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The “Hague System” allows many national and regional design registries to cooperate to register and protect industrial designs in their territories. The EC has long been a member. The USA and Japan were, however, most notable non-member countries. Their accession to the Hague Union widens and strengthens the Hague System as a route for efficient International registration of industrial designs.

The Hague System for the International Registration of Industrial Designs is run by the World Intellectual Property Organisation (WIPO) and provides a practical and efficient business solution for registering designs in over 64 territories. Furthermore, one single international application can contain up to 100 designs.

Japan and the US joining the Hague System

As of 13 May 2015 the USA and Japan will also become members of the Hague Union and users of the Hague System allowing international designers to more conveniently and cheaply register their intellectual property in these major industrialised nations.

Harmonisation of Term of Protection

Notably, the term of a US design patent term will be harmonised with other member countries by being lengthened by a year to 15 years. However, it appears that this change will only apply to applications filed on or after 13 May 2015. Also, the US will continue to examine design applications under the design patent regime even though many Hague Union countries do not conduct any substantive examination.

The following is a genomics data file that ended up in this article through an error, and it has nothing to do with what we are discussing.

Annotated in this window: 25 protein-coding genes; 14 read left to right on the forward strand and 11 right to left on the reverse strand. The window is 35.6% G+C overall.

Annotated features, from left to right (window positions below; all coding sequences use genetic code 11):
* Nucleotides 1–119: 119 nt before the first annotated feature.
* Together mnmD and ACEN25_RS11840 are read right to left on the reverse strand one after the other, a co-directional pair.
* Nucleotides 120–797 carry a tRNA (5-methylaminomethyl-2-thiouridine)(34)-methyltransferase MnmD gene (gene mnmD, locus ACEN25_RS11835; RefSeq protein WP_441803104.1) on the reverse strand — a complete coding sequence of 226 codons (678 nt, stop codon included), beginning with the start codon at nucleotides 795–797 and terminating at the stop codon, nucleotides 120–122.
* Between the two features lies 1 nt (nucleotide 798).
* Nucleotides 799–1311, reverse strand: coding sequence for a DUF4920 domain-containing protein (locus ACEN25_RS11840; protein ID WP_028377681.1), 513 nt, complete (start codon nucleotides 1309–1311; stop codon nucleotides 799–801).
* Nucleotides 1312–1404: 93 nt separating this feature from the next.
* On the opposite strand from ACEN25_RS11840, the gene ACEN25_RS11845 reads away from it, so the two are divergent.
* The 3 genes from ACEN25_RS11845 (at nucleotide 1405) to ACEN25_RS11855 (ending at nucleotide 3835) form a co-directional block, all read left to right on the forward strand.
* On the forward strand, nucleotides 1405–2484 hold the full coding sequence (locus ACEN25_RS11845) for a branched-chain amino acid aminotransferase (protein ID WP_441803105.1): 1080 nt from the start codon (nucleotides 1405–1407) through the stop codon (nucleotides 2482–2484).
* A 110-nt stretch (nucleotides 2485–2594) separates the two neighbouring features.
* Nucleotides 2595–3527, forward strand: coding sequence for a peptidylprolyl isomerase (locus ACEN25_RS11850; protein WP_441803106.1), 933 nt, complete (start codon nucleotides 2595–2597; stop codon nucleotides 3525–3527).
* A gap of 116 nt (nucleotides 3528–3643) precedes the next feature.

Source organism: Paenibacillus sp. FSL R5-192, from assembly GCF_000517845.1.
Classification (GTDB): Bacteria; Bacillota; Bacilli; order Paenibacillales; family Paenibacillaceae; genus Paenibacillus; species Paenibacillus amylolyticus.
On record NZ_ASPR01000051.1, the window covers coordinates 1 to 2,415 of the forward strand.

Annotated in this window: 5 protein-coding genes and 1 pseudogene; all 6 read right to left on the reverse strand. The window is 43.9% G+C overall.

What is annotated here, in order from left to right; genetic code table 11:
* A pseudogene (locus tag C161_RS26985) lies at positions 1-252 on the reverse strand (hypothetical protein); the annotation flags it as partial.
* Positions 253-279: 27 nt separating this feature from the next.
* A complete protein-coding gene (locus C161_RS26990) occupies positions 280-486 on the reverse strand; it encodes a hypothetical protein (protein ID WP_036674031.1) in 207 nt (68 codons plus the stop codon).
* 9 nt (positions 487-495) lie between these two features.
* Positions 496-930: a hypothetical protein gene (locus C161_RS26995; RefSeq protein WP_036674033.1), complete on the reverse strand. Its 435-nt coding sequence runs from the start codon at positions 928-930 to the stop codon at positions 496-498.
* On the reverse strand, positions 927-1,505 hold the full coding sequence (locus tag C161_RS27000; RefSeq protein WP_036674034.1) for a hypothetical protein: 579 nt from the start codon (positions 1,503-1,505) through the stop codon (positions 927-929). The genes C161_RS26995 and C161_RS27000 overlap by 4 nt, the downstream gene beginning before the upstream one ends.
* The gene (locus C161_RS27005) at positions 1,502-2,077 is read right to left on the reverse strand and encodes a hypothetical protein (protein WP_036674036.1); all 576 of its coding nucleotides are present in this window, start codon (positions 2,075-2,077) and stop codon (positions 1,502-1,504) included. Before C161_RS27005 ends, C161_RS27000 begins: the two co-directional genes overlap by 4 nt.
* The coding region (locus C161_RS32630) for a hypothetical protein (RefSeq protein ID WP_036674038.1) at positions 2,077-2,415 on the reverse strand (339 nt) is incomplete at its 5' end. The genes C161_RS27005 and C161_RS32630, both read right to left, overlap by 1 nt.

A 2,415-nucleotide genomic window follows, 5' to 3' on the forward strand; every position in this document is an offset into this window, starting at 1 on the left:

European Union

The European Union is already a member of the Hague system, as are most individual European countries. The UK is a notable exception. Consequently, designers who wish to protect their design in the UK via the Hague System must do so via a European registration.

South Korea, Canada and China next?

Accession to the Hague agreement by Japan and the USA has encouraged other countries to join; South Korea, Canada and China are all expected to join in the near future.


Our articles are for general information only. They should not be considered specific legal advice, which is available upon request. All information in our articles is considered to be accurate at the date of publishing.


Collaboration between PDT Solicitors and Schlich offers clients a strong choice of representation before the EU’s ground-breaking Unified Patent Court.

Collaboration between PDT Solicitors and Schlich offers clients a strong choice of representation before the EU’s ground-breaking Unified Patent Court.

Notwithstanding Brexit and the UK’s withdrawal from the UPC, UK-based European patent attorneys, such as those at Schlich, will have the right to represent clients before the UPC. Therefore, it remains possible for clients to use a UK-based legal team for UPC infringement and revocation actions. Schlich and PDT have joined forces to provide clients with a strong choice of representation before the UPC, drawing on Schlich’s impressive expertise in substantive patent law and extensive experience handling contentious matters before the European Patent Office, and PDT’s wealth of experience handling litigation in the UK and a growing number of European jurisdictions.

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